In June 1973, the Commissioners Court of Harris County adopted a redistricting plan for the eight justice of the peace precincts in the county. The last redistricting had taken place in 1876, and the enormous population changes in the Houston area had resulted in gross disparities in population among the precincts: the largest precinct contained approximately one million persons, while the smallest had fewer than 7,000.

Under the old plan, one justice of the peace and one constable were assigned to each precinct except the largest, which was allotted two justices and one constable. Because of the apparent discrepancy in the workload of the officials in different precincts, the Commissioners Court adopted a redistricting plan that redrew the precinct lines. Although the proposed new precincts still varied substantially in population size, the disparity was much less than it had been.

Among other changes, the plan consolidated three of the smallest precincts and parts of two others into a single new precinct. As a result, four justices and three constables found themselves residents of a single precinct, which was entitled by law to a maximum of only one constable and two justices of the peace. Pursuant to a Texas statute, Tex.Rev.Civ.Stat.Ann., Art. 2351 1/2(c), (1971), the Commissioners Court declared the constable and justice posts for that precinct to be vacant, since there were more officials living in the precinct than positions available.1 The Commissioners Court then filled the vacancies, Tex.Rev.Civ.Stat.Ann. Art. 2355 (1971), appointing one of the displaced constables to the new constable post and one of the displaced justices to one of the two new justice positions. A nonincumbent was appointed to fill the other slot.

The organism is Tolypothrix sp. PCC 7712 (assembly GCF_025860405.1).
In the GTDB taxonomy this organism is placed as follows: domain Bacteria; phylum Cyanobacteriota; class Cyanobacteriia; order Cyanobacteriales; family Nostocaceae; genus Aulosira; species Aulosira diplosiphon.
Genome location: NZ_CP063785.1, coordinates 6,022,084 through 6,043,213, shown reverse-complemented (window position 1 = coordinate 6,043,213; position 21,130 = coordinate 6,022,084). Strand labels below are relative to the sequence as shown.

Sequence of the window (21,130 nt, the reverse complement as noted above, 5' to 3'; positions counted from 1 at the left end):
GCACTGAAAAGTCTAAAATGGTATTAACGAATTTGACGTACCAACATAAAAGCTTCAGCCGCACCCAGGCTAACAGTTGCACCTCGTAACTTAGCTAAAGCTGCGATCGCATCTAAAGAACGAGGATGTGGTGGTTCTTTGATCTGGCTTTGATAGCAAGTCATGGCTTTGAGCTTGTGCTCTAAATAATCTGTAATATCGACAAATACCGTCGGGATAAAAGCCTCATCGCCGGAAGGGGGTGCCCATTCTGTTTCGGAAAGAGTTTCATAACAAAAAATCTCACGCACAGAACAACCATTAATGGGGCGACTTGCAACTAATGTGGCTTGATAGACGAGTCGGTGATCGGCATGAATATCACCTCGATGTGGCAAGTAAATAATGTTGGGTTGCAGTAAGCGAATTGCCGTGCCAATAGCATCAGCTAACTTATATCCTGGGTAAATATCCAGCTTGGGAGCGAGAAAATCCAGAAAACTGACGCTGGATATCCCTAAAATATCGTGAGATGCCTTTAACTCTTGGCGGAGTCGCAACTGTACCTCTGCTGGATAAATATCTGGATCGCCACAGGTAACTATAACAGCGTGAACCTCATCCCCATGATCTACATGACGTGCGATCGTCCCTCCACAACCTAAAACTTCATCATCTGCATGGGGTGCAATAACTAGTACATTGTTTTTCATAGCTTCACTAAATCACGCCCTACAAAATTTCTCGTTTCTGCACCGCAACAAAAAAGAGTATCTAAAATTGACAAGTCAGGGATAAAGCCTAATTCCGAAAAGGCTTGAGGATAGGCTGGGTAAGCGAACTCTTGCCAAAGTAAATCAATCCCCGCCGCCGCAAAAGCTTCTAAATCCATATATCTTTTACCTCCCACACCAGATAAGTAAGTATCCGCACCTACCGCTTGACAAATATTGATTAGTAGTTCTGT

The five officeholders, threatened with removal prior to the expiration of their elected terms, resorted to court action in an effort to block implementation of the redistricting plan. One of the constables filed suit in state court, but when that court denied his application for a temporary injunction, he apparently abandoned the action. Shortly thereafter, the three displaced justices and two constables, along with two voters who had lived in their precincts, brought suit in the United States District Court for the Southern District of Texas, claiming that the redistricting scheme was unconstitutional. Their removal pursuant to Art. 2351 1/2(c) violated the Due Process and Equal Protection Clauses of the Fourteenth Amendment, the officials contended. More specifically, they argued that the redistricting order was constitutionally invalid because it did not meet 'one man, one vote' standards, because it denied voters in certain precincts the full effect of their votes, and because the precincts were redrawn along racial lines. Although the appellees did not expressly raise a statelaw claim in their complaint,2 they argued in their pretrial brief that Art. 2351 1/2(c) was invalid under the State Constitution as well, relying on several state-court cases and two opinions of the Texas Attorney General. In response, the appellants requested that the complaint be dismissed because the suit raised no substantial federal questions and because the appellees had failed to exhaust their state remedies before bringing suit in federal court.3